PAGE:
Michael Dixon announced his transfer from Missouri on Thursday, hours after a second rape allegation against the senior guard surfaced.
Dixon had been suspended indefinitely since the season’s start because of an undisclosed violation of team rules. However earlier this week it was revealed that Dixon had been accused of forcible rape in August, with the Columbia Police Department determining there was insufficient evidence to file criminal charges against him.
Then on Thursday, two days after that report was made public, the St. Louis Post-Dispatch revealed an allegation of rape against Dixon from a 2010 University of Missouri police incident report, made by a woman who was a university employee at the time. The woman declined to press charges out of fear of retaliation, according to the report, which also states that a nurse who examined the alleged victim said that she believed force was involved.
“It’s been a challenging few months and while I appreciate the support of many in the Mizzou community, including my coaches and teammates, it’s in the best interest of me, my family and the University of Missouri for me to finish my career elsewhere,” Dixon said in a statement released Thursday night by the Missouri athletics department.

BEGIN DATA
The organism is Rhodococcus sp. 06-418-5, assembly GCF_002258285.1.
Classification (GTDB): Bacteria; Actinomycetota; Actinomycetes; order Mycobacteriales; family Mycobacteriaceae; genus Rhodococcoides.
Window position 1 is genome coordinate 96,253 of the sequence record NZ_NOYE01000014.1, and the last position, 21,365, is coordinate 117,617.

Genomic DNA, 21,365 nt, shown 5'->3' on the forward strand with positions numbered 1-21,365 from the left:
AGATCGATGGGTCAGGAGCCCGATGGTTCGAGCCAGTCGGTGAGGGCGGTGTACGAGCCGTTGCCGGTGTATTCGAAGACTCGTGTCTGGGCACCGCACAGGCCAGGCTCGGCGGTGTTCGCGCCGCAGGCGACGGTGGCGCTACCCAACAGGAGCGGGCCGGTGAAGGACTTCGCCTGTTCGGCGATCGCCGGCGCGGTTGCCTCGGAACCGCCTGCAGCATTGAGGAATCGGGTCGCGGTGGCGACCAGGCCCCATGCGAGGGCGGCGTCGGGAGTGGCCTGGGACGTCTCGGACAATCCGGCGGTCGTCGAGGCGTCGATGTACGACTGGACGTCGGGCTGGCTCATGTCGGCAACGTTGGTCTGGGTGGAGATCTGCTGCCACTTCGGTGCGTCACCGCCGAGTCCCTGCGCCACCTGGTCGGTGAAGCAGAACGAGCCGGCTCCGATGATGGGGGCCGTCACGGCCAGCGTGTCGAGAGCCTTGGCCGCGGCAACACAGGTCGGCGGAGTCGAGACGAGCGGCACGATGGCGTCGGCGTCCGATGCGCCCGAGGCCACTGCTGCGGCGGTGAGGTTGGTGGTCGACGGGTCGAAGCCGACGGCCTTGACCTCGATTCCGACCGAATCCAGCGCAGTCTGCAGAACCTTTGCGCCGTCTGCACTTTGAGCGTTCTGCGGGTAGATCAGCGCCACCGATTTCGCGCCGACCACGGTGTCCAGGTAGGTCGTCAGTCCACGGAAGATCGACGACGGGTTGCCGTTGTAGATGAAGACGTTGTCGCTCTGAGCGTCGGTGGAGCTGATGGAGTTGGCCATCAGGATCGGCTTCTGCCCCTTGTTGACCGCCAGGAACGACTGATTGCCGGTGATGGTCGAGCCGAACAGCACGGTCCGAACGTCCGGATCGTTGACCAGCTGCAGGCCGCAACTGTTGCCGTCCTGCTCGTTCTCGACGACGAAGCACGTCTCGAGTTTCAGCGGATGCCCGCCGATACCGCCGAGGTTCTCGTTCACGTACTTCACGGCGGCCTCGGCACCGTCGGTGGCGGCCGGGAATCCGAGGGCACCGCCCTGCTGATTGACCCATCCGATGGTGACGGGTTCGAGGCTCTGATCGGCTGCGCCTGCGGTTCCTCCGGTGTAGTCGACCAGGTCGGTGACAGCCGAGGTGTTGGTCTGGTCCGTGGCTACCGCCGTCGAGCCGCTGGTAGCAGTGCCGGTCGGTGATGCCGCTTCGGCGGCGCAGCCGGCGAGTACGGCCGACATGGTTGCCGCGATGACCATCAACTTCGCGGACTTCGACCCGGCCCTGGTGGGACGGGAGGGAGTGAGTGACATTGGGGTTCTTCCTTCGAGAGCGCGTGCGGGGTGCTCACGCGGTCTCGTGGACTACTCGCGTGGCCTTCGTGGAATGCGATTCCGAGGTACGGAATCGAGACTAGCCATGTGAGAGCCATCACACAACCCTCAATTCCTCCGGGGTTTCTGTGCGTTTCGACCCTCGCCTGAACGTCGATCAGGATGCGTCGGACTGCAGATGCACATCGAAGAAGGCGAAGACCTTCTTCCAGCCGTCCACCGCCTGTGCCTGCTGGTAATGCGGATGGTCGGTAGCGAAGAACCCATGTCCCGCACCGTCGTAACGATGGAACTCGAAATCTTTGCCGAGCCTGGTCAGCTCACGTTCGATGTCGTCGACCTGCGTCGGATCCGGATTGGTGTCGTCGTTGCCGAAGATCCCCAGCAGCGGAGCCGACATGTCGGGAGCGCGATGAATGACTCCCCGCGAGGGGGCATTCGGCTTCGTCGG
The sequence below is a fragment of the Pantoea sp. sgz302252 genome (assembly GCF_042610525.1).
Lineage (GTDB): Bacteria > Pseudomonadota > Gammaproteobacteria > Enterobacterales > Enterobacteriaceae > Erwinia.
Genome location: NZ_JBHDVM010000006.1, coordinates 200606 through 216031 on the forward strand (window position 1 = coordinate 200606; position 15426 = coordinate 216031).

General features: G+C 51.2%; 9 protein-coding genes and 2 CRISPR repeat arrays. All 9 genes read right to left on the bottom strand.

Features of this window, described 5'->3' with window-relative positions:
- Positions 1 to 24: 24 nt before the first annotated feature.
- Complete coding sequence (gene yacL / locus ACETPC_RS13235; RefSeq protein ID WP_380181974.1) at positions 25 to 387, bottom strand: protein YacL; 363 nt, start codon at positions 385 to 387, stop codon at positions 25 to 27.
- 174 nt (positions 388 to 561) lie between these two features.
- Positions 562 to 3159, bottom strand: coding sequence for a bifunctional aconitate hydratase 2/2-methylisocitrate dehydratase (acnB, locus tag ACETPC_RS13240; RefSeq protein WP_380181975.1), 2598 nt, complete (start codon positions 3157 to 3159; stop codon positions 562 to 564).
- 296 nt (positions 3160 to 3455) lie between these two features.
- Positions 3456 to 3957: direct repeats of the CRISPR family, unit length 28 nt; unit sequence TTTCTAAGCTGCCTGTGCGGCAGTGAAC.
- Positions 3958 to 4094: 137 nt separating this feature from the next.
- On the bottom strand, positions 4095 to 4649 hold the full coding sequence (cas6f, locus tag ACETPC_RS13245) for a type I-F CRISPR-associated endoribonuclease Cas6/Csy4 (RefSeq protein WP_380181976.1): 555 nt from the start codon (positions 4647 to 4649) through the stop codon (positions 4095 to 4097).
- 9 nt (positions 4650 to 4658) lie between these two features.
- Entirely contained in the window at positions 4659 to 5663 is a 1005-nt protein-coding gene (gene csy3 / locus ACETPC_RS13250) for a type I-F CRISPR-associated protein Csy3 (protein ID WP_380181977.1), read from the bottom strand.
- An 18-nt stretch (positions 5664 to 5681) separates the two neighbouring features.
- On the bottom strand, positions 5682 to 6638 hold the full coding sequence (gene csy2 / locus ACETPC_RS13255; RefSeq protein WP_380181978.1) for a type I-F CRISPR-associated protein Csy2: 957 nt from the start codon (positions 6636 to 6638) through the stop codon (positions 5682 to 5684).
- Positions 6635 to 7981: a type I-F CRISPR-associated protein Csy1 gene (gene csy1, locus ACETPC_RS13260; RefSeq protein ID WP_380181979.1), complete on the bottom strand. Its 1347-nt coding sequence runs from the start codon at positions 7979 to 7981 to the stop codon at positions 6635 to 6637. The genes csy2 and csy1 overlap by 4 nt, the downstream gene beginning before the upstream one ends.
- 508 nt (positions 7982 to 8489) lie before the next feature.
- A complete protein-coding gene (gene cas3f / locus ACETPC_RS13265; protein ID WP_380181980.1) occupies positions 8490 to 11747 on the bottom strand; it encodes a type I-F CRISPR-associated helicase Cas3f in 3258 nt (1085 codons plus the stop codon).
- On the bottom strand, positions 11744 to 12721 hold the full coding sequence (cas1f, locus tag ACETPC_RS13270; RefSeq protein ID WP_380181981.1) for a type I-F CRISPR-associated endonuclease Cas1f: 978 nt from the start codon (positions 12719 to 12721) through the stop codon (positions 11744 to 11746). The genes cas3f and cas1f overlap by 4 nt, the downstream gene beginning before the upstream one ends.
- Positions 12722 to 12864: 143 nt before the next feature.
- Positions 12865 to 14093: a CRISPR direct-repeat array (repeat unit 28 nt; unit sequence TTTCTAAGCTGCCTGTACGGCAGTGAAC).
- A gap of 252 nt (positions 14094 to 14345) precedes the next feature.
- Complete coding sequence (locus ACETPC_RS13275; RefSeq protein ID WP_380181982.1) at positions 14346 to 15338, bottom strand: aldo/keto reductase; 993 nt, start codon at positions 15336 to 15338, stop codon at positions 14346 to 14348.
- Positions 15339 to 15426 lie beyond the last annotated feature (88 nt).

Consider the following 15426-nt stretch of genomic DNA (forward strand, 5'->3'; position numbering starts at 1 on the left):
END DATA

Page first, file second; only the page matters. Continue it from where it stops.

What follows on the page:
Dixon was expected to be a key contributor this season. He averaged 13.5 points and 3.3 assists off the bench in last season’s 30-5 campaign that resulted in a Big 12 tournament title and a No. 2 seed in the NCAA Tournament. He was expected to complement junior guard Phil Pressey to create what some had expected to be the nation’s best backcourt combination.
Until this week, there was only mystery surrounding Dixon’s status. Coach Frank Haith, who announced the indefinite suspension on Oct. 26, refused to offer specifics about Dixon, except to say the suspension was not related to an NCAA or legal matter.
Then, last Friday, following Missouri’s loss to Louisville in the semifinals of the Battle 4 Atlantis tournament in the Bahamas, Dixon tweeted a since-deleted message: “Our team fought hard. I wish I could b out there helping them. I’VE DONE NOTHING WRONG! Nobody is going to feel sorry for us tommorow. #VCU.” That led a series of tweets from former Missouri guard Kim English, now in his rookie season with the Detroit Pistons, defending Dixon while criticizing the University of Missouri Student Conduct Committee, a group of faculty members who investigated Dixon to see if his actions violated the school’s standards of conduct.
It was believed that Missouri was waiting on the result of an appeal to be heard by Chancellor Brady Deaton, who had the power to reinstate Dixon. The Post-Dispatch reported that it was believed the committee made a ruling on Dixon with knowledge of the 2010 incident.
The accuser in that 2010 report said she feared reprisals from Dixon, who allegedly told her that if she was pregnant, he would “kick her in the stomach and push her down the stairs,” according to the report.